Dear Black Men: Black Feminism Is For You Too

by Qubilah Huddleston Recently, I was tweeting about how I wish black men would stop valuing big butts and fuller thighs (read: typically...

by Qubilah Huddleston

Recently, I was tweeting about how I wish black men would stop valuing big butts and fuller thighs (read: typically features of black women) on every type of woman but black woman. I followed that tweet with: "Reasons why we need black feminism. [Because] these dudes ain't loyal, respectful, informed, or grateful for women [with] an abundance of melanin."

In all honesty, I was being petty. It was an emotional tweet—void of any real belief that ALL black men are disloyal, disrespectful, uninformed or ungrateful for us melanin-blessed queens. I’m fully aware that black feminism is needed for more than correcting the sexual desires of a few ungrateful black men.

Yet still, I had a black man respond by telling me why and how black feminism is divisive. Even though I know him personally, and know that he was just trying to incite a conversation, the points he made don’t stray far from the real beliefs of thousands of black men on and offline.

I continue to be amazed at the overwhelming combative nature of black men’s opinions on black feminism. Too often, black men write off black feminism due to a lack of understanding or a refusal to recognize that black feminism matters. They repeatedly tell black feminists that black women and our communities don’t need black feminism, because it creates “more problems than it aims to solve.”

This is an argument similar to the one held by prominent Black Power and Civil Rights leaders during the 1960s and 1970s. Many black women who supported the movements sought to make their experiences as women part of the fight for equality and justice. Sadly, they were silenced and told that their women’s issues could be addressed only after the community’s race issues (read: black men’s issues).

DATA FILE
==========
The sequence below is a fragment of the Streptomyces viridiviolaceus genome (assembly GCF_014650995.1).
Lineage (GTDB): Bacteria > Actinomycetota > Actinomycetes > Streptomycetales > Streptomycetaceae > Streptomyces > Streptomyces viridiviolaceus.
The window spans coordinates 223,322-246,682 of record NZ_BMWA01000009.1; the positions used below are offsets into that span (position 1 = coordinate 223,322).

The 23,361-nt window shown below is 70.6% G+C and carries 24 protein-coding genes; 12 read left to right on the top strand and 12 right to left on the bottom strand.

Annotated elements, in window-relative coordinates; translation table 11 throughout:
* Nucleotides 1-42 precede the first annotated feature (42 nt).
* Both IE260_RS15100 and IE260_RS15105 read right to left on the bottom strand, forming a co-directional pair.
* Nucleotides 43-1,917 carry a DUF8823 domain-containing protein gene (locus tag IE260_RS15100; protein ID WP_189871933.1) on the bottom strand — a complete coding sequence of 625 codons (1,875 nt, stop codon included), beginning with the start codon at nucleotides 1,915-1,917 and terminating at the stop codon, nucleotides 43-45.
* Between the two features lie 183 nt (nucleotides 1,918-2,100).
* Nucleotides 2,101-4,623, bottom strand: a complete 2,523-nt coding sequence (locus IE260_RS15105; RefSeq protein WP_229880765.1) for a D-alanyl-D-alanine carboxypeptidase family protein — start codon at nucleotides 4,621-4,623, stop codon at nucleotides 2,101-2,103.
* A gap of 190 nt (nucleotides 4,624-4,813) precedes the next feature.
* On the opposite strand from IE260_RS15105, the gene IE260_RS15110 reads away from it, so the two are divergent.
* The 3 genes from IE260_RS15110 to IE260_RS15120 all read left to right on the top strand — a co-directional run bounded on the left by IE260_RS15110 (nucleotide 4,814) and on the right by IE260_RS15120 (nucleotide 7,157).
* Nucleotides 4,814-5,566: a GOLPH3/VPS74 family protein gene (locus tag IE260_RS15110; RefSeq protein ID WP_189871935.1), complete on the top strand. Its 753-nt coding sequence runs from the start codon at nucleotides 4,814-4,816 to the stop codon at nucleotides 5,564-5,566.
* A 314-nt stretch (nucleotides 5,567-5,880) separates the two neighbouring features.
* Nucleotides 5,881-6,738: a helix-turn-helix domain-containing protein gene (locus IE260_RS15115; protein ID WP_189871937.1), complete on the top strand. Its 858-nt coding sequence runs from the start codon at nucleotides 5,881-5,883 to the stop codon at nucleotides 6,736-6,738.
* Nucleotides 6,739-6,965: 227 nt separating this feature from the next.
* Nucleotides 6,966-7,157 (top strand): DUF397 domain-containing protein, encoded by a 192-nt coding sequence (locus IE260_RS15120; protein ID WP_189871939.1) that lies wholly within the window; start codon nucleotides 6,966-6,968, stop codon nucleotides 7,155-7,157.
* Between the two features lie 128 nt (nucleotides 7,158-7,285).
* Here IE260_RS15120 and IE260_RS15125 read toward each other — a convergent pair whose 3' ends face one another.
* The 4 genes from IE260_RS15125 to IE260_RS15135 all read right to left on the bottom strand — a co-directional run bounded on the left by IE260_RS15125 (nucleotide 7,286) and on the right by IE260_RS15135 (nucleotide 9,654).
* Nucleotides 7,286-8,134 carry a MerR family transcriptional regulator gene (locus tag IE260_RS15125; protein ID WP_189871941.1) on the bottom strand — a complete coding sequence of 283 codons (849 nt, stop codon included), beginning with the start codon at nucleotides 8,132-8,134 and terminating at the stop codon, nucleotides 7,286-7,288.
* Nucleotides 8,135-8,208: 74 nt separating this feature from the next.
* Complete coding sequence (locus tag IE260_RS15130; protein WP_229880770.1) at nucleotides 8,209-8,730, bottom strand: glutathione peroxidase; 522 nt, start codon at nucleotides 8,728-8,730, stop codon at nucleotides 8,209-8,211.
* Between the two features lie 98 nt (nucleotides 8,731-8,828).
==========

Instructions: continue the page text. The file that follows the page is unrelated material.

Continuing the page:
To hear and see that such rhetoric is still being perpetuated reveals that black men are still reluctant to prioritize the safety and well-being of their female counterparts, despite black women’s willingness to prioritize the issues that plague black men—such as racial profiling and police brutality.

As I tried to explain to my friend, black feminism isn’t about ordering black women’s issues before those of black men. Black women can have feminism and still recognize the challenges black men face. The way I see it, black feminism helps both black men and women because it helps us strengthen our relationships with one another. Black feminism creates spaces in which dialogue about intra- and interracial interactions can happen productively. Black feminism isn’t about bashing black men. It’s about holding them accountable for the grievances they’ve committed against their sisters. It’s about addressing the overall effects that a racist, sexist, classist, and patriarchal society have had and continue to have on the black female body.

Truthfully, black feminism would benefit more if there were more black male supporters. Black feminism isn’t about the “either/or” of our experiences. It’s about the “and” of our blackness and womanhood. Black women don’t get to be black or woman. Thus, in embracing our intersectionality, we get to account for the things that happen to us as women, as black people, and as people who are both. I’d like to see a day when more black men realize that yes, they are oppressed, but so are black women—just in different ways.

Black men, we need your support as much as possible. The plights of black women and men BOTH matter.

All I ask is that you learn more about black feminism now, so that later, you may be the one to educate someone else when they say black feminism is “divisive.”

This piece originally appeared on The Black Corner blog on July 25, 2014.

Qubilah Huddleston is a recent graduate from The University of North Carolina at Chapel Hill. She's an herbal tea enthusiast, aspiring scholar activist, and wants to own her own book store one day.

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